ABOUT PATIO TOMATOES
The Patio and Patio Hybrid tomato varieties divulge their gardening instructions in their names. they’re designed for growing on patios, decks, or balconies in containers. They grow to about two feet tall, with many dark green foliages. These dwarf tomatoes are a determinate tomato variety which will be called the perfect container plant and became one among the foremost popular small container tomatoes sold within the U.S. Determinate means they grow compactly and produce fruits that are approximate. Patios even have relatively large fruit among the dwarf tomatoes, averaging about three to four ounces per tomato. Their strong stems and bush-like shape make them perfect for an honest tomato yield right from your patio.
IDEAL SOIL CONDITIONS FOR TOMATOES
When growing dwarf tomatoes in containers, you would like a well-drained, loose, but rich soil. you’ll use potting soil, which is mixed for this purpose or make your own. Mix leaf mold or fine mulch in with some sphagnum, vermiculite, or perlite for a lightening effect which will ensure good drainage. the essential soil that you simply mix these with should be a dark, moist soil like hummus or maybe compost. Add more peat, mulch, or equivalents to heavy compost, though, to make certain it doesn’t retain water too heavily and risk plant disease. The mixture should resemble potting soil when you’re done.
PATIO TOMATOES PLANTING TIME
Patio tomatoes mature about 65 to 70 days from planting, so keep this in mind when planning your start date. If you’ve got a brief season, you’ll want to start out with a nursery-bought seedling in mid-May to urge a hop on the year and make certain you get the foremost out of your plant. If you’ve got the posh of a hotter climate, start Patio seeds in April. Tomatoes need a uniform nighttime temperature of about 55 degrees Fahrenheit to line their fruit, so you ought to begin to ascertain fruit in July, with the simplest harvest in September.
PLANTING PATIO TOMATOES
Your tomatoes will do far better if they’re called at natural sunlight and receiving natural rainfall. If possible, attempt to put them during a patio or balcony location where there’s no roof or overhang to dam sun and rain. Patios expand pretty thickly, so choose a container that’s a minimum of a foot in diameter or width. Plant seeds no quite a 1/4 inch deep, and water and fertilizes immediately. If you begin with seedlings, create a hole large enough for the soil clump the plant arrived in, soak the opening with water, and place the seedling, soil, roots, and everyone, within the hole. arrange the soil around the base of the seedling, and make certain rock bottom leaves aren’t covered in dirt. Fertilize an equivalent day with liquid fertilizer.
PATIO TOMATO CARE
As with all container tomatoes, you’ll get to water them more frequently than garden tomatoes, since the tomato plants are limited to what water is within the pot. a day isn’t too often through the recent parts of the summer. Of course, you don’t get to water the tomatoes if it’s rained an equivalent day and that they are on a roofless patio. However, concentrate on the quantity of sun your Patios are becoming. they will burn and yellow if your watering doesn’t keep step with the extent of direct sun. Fertilize with liquid fertilizer once during the season, once you see fruit starting to form.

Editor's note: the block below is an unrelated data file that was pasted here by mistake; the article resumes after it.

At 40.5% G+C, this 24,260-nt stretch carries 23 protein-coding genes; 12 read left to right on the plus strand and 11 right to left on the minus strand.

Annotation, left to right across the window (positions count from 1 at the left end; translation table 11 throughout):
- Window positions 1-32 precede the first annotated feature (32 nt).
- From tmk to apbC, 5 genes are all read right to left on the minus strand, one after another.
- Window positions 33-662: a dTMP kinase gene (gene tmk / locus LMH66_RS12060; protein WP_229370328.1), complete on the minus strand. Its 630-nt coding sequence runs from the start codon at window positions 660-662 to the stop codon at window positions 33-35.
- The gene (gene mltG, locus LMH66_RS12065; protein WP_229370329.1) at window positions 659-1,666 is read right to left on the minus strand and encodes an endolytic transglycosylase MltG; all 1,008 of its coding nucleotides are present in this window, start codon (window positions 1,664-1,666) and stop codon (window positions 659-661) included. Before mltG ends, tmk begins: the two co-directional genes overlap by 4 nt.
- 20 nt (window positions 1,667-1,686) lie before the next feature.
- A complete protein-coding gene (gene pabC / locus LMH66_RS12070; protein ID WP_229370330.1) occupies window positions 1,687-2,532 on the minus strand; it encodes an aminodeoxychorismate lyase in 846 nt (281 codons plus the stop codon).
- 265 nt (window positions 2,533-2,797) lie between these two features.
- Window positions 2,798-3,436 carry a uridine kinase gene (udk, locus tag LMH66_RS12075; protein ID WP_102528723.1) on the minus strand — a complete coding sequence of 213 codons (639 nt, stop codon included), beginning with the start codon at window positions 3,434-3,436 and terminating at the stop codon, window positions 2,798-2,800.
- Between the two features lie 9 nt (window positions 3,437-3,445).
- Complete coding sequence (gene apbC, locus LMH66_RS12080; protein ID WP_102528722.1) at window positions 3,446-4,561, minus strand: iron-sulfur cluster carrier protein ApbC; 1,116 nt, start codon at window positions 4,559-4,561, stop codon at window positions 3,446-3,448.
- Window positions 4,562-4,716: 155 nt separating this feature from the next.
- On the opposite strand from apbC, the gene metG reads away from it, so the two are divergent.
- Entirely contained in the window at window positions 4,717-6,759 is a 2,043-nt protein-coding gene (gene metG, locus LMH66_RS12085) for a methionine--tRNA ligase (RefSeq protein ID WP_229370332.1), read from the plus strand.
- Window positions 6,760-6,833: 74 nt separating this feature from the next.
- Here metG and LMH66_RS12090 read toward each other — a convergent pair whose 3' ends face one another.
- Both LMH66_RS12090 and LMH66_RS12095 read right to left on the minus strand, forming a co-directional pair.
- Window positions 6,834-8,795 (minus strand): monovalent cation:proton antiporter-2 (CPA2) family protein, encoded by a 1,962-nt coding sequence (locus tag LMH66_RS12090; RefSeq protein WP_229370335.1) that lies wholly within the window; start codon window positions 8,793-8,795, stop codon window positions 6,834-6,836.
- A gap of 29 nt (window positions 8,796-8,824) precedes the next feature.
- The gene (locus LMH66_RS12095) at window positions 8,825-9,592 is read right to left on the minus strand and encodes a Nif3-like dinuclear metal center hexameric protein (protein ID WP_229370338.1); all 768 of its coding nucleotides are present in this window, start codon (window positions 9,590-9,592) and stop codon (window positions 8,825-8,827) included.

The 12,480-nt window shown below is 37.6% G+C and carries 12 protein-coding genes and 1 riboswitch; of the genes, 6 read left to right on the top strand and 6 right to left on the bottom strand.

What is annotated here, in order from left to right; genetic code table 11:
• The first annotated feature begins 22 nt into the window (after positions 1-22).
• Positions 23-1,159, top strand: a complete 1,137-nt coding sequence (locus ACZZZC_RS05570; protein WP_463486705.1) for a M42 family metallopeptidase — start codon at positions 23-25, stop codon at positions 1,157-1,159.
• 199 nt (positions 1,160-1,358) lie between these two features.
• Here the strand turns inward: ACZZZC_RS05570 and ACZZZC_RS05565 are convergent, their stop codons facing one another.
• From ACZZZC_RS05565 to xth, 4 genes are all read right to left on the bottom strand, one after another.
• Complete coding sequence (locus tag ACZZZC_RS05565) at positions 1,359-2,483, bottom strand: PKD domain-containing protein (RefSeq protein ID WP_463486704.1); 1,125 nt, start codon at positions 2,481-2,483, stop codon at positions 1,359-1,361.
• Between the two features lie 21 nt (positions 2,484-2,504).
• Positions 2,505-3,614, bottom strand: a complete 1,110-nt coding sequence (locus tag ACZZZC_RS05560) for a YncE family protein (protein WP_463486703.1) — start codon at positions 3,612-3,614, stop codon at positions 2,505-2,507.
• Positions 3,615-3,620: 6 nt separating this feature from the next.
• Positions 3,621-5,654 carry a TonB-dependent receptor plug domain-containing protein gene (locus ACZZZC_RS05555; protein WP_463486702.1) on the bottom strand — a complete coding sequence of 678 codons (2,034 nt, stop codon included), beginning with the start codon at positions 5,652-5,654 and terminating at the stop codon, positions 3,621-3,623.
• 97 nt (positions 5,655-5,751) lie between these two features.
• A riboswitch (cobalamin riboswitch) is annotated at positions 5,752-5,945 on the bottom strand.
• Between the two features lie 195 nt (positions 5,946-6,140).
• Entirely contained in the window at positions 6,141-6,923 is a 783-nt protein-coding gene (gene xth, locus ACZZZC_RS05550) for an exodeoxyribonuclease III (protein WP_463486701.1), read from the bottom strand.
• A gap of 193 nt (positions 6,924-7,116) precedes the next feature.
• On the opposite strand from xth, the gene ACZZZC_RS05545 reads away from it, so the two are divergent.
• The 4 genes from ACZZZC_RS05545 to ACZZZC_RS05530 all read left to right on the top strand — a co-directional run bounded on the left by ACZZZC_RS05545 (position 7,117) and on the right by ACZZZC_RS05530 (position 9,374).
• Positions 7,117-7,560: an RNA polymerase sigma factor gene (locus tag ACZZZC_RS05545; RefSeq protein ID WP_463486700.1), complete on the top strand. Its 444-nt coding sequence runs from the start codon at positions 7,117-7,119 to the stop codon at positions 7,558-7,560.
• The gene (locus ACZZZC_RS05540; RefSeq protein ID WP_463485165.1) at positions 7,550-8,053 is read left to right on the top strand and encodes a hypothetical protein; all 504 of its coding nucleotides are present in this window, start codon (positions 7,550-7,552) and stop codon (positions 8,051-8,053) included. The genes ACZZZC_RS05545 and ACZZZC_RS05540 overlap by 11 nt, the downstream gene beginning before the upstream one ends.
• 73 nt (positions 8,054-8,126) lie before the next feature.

HARVESTING PATIO TOMATOES
Pick Patios when the fruits are firm to the touch, and fully colored. They keep best on the vine when the temperature doesn’t go above 75 degrees Fahrenheit, so keep an eye fixed out for softening and ripening quickly in hotter temperatures than that. you’ll need to pick tomatoes a day in extremely popular weather to stay them from going soft. If you’ve got tons of plants, harvesting can become quite a balancing act between what proportion you’ll eat or divulge, and the way many tomatoes are ripe. Of course, if you finish up with quite you’ll use, making spaghetti sauce is usually an honest thanks to storing and luxuriate in tomatoes later. As for final harvesting, when the primary killing frost is predicted in your area, harvest all green mature tomatoes from your plants and convey them inside. Wrap them in newspaper or brown paper and store where they’re not exposed to light. they’re going to ripen slowly over the subsequent month.
TOMATO PESTS & DISEASES
You can avoid most tomato diseases with proper care. Water when needed, confirm soil is well-drained, and if you notice any bugs on the plant, pick or wash them off. If leaves who yellowing or spots, remove the diseased parts immediately. Avoid blight by watering with a narrow-spouted watering pot and directing the water into the soil of the container instead of on the plant’s leaves. Use a balanced fertilizer like 10-10-10 to avoid overloading the plant with any specific mineral. Otherwise, Patio and Patio hybrids should be immune to common tomato problems. Patio VF is that the common disease-resistant variety available.
If you’re unsure that’s what you’ve got, check the nursery or seed catalog information for your plant. The letters VF behind the name mean it’s immune to verticillium and fusarium wilts, while VFN adds resistance to nematodes, and VFNT adds resistance to the mosaic virus. These last two shouldn’t be a drag when container gardening.